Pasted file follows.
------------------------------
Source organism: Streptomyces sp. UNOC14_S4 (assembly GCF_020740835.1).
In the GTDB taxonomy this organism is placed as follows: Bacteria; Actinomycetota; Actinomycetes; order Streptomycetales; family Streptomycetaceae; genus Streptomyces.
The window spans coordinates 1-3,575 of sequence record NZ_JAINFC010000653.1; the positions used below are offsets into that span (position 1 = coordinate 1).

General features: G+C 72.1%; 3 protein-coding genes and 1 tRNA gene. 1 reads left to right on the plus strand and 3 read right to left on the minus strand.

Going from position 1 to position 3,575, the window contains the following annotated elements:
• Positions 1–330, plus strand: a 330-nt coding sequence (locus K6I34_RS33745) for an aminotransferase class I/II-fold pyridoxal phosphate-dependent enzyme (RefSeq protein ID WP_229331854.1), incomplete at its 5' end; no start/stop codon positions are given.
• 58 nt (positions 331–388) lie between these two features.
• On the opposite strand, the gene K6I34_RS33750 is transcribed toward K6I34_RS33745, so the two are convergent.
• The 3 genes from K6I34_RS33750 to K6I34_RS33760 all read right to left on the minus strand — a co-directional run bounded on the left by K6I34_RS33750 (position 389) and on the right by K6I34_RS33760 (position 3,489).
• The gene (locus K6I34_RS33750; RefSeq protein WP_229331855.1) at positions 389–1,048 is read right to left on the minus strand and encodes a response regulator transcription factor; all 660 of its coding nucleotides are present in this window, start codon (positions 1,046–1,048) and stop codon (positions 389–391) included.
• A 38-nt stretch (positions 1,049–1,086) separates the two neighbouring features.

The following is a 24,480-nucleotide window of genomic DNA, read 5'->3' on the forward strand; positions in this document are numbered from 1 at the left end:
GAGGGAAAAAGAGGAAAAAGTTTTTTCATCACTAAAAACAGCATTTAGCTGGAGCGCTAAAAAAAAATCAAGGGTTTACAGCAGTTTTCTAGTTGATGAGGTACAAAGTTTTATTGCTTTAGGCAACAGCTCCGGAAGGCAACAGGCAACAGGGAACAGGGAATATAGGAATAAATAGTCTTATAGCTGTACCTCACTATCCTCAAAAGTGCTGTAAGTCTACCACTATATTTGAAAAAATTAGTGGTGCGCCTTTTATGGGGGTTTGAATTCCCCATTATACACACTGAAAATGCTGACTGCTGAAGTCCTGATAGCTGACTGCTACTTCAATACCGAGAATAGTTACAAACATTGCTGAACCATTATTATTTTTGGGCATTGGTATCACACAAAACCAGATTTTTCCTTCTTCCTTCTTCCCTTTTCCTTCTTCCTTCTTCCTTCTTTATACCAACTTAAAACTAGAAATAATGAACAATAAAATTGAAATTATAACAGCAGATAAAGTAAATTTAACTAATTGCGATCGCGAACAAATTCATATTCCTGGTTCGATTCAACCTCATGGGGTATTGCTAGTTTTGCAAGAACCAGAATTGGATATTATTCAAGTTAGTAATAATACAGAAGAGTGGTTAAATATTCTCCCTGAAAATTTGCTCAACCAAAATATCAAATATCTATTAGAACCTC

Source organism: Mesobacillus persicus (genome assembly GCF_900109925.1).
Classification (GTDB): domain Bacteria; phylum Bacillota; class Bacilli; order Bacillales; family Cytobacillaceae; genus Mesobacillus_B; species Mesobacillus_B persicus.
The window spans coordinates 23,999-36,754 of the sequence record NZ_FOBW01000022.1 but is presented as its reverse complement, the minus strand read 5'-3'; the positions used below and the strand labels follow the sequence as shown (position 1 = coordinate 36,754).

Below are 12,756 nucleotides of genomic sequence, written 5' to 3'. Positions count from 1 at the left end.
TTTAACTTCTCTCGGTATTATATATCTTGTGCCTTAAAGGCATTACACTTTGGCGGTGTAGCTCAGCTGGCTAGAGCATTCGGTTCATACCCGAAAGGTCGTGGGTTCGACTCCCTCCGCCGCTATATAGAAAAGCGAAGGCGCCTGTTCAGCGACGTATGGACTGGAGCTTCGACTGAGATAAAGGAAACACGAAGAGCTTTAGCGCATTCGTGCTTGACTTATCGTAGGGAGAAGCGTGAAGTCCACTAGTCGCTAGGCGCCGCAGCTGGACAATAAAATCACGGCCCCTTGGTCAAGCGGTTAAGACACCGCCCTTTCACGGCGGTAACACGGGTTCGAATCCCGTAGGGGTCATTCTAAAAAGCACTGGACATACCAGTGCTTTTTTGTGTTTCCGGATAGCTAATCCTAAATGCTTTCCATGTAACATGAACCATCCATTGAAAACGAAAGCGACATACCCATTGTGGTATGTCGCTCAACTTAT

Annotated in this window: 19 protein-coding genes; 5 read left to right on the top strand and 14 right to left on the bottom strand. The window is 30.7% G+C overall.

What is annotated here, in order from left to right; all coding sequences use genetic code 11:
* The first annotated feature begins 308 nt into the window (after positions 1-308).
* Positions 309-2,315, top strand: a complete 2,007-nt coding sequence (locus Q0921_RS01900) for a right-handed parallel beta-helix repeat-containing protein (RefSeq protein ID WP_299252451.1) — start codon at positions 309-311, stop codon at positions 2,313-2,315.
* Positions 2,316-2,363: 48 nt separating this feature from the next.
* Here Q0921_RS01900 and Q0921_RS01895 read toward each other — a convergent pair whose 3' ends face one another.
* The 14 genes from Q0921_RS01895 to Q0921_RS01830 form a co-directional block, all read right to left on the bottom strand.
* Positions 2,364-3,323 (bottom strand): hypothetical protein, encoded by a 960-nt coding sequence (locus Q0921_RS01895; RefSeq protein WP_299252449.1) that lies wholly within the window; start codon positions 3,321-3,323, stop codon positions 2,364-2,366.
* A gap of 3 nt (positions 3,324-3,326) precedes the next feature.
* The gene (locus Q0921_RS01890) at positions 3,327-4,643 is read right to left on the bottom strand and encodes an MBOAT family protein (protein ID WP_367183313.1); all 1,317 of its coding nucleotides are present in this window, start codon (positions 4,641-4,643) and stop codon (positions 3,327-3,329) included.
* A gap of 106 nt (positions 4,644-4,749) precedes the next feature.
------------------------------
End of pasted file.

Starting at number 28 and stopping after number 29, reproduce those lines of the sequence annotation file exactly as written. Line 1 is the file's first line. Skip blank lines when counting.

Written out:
* The gene (locus Q0921_RS01890) at positions 3,327-4,643 is read right to left on the bottom strand and encodes an MBOAT family protein (protein ID WP_367183313.1); all 1,317 of its coding nucleotides are present in this window, start codon (positions 4,641-4,643) and stop codon (positions 3,327-3,329) included.
* A gap of 106 nt (positions 4,644-4,749) precedes the next feature.